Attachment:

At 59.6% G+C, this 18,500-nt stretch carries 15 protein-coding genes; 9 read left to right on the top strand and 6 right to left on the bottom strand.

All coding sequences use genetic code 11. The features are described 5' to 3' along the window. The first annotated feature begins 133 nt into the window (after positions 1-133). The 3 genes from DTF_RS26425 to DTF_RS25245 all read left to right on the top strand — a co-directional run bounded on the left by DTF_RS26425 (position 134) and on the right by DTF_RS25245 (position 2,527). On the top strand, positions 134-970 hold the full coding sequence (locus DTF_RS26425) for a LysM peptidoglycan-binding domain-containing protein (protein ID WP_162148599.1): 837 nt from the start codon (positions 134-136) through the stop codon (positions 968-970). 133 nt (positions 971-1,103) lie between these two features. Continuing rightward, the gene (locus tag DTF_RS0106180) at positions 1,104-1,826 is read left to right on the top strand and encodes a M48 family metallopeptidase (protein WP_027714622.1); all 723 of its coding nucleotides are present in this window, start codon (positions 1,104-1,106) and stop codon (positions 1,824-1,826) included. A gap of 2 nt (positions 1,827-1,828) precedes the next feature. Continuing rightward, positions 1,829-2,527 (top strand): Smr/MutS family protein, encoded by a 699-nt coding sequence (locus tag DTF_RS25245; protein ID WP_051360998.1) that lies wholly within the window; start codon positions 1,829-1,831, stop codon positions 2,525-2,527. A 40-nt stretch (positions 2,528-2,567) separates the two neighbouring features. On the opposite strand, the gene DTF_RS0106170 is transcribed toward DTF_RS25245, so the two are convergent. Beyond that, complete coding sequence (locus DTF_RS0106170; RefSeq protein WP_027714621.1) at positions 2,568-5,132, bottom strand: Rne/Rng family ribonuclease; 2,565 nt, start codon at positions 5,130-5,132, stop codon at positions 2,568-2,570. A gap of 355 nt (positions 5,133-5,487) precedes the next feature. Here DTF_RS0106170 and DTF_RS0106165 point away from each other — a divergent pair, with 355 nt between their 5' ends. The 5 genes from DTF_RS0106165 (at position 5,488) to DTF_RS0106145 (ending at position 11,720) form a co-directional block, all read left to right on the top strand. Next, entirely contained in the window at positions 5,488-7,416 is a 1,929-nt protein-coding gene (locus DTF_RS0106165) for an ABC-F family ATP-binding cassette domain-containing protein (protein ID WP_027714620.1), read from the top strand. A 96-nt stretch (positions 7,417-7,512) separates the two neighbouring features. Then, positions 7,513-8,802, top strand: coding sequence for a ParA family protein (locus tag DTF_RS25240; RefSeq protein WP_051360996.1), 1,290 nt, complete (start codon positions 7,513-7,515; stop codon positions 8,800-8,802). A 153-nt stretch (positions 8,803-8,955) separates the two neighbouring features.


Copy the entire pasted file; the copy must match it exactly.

At 59.6% G+C, this 18,500-nt stretch carries 15 protein-coding genes; 9 read left to right on the top strand and 6 right to left on the bottom strand.

All coding sequences use genetic code 11. The features are described 5' to 3' along the window. The first annotated feature begins 133 nt into the window (after positions 1-133). The 3 genes from DTF_RS26425 to DTF_RS25245 all read left to right on the top strand — a co-directional run bounded on the left by DTF_RS26425 (position 134) and on the right by DTF_RS25245 (position 2,527). On the top strand, positions 134-970 hold the full coding sequence (locus DTF_RS26425) for a LysM peptidoglycan-binding domain-containing protein (protein ID WP_162148599.1): 837 nt from the start codon (positions 134-136) through the stop codon (positions 968-970). 133 nt (positions 971-1,103) lie between these two features. Continuing rightward, the gene (locus tag DTF_RS0106180) at positions 1,104-1,826 is read left to right on the top strand and encodes a M48 family metallopeptidase (protein WP_027714622.1); all 723 of its coding nucleotides are present in this window, start codon (positions 1,104-1,106) and stop codon (positions 1,824-1,826) included. A gap of 2 nt (positions 1,827-1,828) precedes the next feature. Continuing rightward, positions 1,829-2,527 (top strand): Smr/MutS family protein, encoded by a 699-nt coding sequence (locus tag DTF_RS25245; protein ID WP_051360998.1) that lies wholly within the window; start codon positions 1,829-1,831, stop codon positions 2,525-2,527. A 40-nt stretch (positions 2,528-2,567) separates the two neighbouring features. On the opposite strand, the gene DTF_RS0106170 is transcribed toward DTF_RS25245, so the two are convergent. Beyond that, complete coding sequence (locus DTF_RS0106170; RefSeq protein WP_027714621.1) at positions 2,568-5,132, bottom strand: Rne/Rng family ribonuclease; 2,565 nt, start codon at positions 5,130-5,132, stop codon at positions 2,568-2,570. A gap of 355 nt (positions 5,133-5,487) precedes the next feature. Here DTF_RS0106170 and DTF_RS0106165 point away from each other — a divergent pair, with 355 nt between their 5' ends. The 5 genes from DTF_RS0106165 (at position 5,488) to DTF_RS0106145 (ending at position 11,720) form a co-directional block, all read left to right on the top strand. Next, entirely contained in the window at positions 5,488-7,416 is a 1,929-nt protein-coding gene (locus DTF_RS0106165) for an ABC-F family ATP-binding cassette domain-containing protein (protein ID WP_027714620.1), read from the top strand. A 96-nt stretch (positions 7,417-7,512) separates the two neighbouring features. Then, positions 7,513-8,802, top strand: coding sequence for a ParA family protein (locus tag DTF_RS25240; RefSeq protein WP_051360996.1), 1,290 nt, complete (start codon positions 7,513-7,515; stop codon positions 8,800-8,802). A 153-nt stretch (positions 8,803-8,955) separates the two neighbouring features.